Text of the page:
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Does Decentralization Reduce Government Size? A Quantitative Study of the Decentralization Hypothesis

Listed author(s):
  • Silika Prohl

    (Department of Economics, Swiss Banking Institute, University of Zurich, Zurich, Switzerland,

  • Friedrich Schneider

    (Department of Economics, Institute of Economic Policy, Johannes Kepler University of Linz, Linz Auhof, Austria)

The ‘‘decentralization hypothesis’’ in the theory of fiscal federalism suggests that fiscal decentralization may have a dampening effect on government size, implying that government intrusion into the economy can be restricted if government responsibilities for taxes and expenditures are decentralized. We study the effect of decentralization on public sector growth for a panel of twenty-nine countries over the 1978—2003 period. The major purposes of this study are twofold. First, we examine the decentralization hypothesis using two different proxy variables of fiscal decentralization: a measure of expenditure and revenue decentralization based on government financial statistics and an index of fiscal federalism that incorporates the fiscal and administrative autonomy that constitutional and statutory law grants to subnational governments. Second, and relatedly, we also explore the hypothesis that direct democracy at the local level has a dampening effect on government growth.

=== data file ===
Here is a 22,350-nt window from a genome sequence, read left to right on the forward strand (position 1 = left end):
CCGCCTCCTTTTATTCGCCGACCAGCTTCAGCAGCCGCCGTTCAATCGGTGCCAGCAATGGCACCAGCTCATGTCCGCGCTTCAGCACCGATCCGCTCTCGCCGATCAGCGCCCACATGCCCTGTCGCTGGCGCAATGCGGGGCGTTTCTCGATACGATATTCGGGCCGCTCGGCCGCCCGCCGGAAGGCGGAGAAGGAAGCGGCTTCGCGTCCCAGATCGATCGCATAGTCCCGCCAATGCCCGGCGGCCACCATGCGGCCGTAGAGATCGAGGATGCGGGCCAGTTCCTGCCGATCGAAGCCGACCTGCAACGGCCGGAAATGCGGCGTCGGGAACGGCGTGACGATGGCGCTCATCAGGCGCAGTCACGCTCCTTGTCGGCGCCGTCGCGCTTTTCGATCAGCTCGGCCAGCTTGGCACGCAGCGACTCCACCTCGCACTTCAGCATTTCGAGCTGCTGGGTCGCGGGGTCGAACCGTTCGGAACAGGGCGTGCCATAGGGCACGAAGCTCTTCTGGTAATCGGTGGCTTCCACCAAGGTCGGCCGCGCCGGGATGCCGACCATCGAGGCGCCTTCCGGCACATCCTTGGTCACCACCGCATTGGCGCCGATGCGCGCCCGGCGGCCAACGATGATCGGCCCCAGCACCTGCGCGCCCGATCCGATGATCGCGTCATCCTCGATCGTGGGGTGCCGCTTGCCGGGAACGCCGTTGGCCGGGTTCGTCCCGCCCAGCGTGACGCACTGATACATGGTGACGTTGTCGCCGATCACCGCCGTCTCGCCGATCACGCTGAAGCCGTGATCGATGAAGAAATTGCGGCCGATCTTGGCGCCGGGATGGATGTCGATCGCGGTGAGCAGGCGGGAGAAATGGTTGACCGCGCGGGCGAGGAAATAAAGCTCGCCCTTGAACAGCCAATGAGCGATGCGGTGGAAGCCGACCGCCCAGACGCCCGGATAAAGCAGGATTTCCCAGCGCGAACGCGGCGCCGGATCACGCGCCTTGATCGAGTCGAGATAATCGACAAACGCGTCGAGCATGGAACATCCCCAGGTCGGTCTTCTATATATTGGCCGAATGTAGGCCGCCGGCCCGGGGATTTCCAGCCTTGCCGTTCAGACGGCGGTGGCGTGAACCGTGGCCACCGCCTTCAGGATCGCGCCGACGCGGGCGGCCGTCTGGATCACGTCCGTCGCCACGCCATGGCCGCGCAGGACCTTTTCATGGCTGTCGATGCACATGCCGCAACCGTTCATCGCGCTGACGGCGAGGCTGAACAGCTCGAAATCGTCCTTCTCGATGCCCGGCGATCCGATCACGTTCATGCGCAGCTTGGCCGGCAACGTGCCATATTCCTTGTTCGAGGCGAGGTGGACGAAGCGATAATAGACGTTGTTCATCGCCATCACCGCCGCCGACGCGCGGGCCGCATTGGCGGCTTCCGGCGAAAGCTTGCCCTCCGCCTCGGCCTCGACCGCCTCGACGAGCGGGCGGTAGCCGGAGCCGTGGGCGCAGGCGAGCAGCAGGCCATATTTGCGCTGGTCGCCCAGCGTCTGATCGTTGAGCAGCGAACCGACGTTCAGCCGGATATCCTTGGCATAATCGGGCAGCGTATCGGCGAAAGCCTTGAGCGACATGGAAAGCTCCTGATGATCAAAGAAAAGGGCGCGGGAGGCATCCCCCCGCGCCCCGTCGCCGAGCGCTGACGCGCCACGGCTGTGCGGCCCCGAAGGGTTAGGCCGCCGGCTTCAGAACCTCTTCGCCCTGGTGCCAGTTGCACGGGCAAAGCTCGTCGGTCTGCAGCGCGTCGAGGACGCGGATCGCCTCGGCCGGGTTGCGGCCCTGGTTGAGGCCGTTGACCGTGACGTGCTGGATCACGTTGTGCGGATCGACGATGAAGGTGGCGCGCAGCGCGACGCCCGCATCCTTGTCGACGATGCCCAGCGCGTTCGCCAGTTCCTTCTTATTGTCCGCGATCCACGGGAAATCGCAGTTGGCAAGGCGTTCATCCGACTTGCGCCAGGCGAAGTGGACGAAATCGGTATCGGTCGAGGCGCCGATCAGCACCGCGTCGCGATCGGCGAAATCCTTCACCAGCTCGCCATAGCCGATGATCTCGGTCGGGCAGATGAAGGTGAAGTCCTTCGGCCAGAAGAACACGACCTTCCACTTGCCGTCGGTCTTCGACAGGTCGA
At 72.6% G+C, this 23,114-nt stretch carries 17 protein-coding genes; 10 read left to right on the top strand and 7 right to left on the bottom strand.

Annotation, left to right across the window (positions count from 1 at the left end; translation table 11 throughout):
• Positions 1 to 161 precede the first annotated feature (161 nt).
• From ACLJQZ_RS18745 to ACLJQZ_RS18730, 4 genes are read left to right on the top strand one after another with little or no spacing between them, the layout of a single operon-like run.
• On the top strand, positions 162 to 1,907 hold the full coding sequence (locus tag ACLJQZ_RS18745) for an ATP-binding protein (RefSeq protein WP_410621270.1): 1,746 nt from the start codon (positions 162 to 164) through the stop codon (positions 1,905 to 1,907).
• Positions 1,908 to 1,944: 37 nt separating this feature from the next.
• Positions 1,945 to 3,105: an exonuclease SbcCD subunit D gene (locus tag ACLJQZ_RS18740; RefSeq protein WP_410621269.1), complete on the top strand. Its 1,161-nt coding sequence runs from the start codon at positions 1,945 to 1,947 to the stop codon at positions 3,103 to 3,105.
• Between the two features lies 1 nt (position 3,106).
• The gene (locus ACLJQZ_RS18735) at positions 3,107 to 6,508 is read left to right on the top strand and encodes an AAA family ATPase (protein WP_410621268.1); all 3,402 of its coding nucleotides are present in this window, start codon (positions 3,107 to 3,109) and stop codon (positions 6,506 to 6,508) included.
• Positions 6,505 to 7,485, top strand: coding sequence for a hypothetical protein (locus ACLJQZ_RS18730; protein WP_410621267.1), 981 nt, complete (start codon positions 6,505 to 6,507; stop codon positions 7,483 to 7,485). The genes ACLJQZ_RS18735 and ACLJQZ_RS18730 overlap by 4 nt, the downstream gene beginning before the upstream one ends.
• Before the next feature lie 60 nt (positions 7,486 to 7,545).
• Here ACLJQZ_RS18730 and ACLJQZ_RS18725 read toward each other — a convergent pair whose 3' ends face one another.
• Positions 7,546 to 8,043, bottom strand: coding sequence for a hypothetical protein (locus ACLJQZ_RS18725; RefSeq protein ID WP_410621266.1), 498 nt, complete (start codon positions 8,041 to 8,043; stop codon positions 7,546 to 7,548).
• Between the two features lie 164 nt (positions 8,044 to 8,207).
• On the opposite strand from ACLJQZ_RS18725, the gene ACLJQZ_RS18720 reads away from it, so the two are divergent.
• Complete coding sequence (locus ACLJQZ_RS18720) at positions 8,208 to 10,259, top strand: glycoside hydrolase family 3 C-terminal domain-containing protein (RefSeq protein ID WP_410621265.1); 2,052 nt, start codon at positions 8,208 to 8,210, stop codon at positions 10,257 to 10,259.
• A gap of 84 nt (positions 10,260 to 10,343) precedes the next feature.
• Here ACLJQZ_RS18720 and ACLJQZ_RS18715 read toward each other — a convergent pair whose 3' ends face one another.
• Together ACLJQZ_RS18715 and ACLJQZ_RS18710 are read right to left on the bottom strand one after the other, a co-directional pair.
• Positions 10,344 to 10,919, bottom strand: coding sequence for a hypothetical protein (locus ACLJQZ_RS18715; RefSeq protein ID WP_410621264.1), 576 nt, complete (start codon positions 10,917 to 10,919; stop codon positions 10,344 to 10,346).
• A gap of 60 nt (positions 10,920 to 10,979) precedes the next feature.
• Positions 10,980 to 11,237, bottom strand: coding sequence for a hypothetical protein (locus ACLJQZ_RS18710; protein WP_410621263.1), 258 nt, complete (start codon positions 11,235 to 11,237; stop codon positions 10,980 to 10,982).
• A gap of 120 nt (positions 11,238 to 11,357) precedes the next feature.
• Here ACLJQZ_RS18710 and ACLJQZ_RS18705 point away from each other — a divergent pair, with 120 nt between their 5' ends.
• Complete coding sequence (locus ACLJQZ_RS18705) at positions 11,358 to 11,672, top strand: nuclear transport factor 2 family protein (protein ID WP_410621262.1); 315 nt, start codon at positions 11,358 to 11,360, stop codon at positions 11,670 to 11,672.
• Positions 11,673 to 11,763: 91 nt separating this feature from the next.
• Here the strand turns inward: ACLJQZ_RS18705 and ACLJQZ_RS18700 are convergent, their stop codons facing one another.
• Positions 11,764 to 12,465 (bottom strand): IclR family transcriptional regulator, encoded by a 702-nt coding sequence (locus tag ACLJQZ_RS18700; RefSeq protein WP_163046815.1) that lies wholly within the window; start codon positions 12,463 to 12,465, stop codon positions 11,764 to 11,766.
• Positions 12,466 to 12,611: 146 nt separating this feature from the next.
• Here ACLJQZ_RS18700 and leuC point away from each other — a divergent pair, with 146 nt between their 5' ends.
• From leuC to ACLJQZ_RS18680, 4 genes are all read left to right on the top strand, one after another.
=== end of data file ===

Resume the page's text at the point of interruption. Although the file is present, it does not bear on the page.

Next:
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Article provided by in its journal Public Finance Review.

Volume (Year): 37 (2009)
Issue (Month): 6 (November)
Pages: 639-664

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Handle: RePEc:sae:pubfin:v:37:y:2009:i:6:p:639-664
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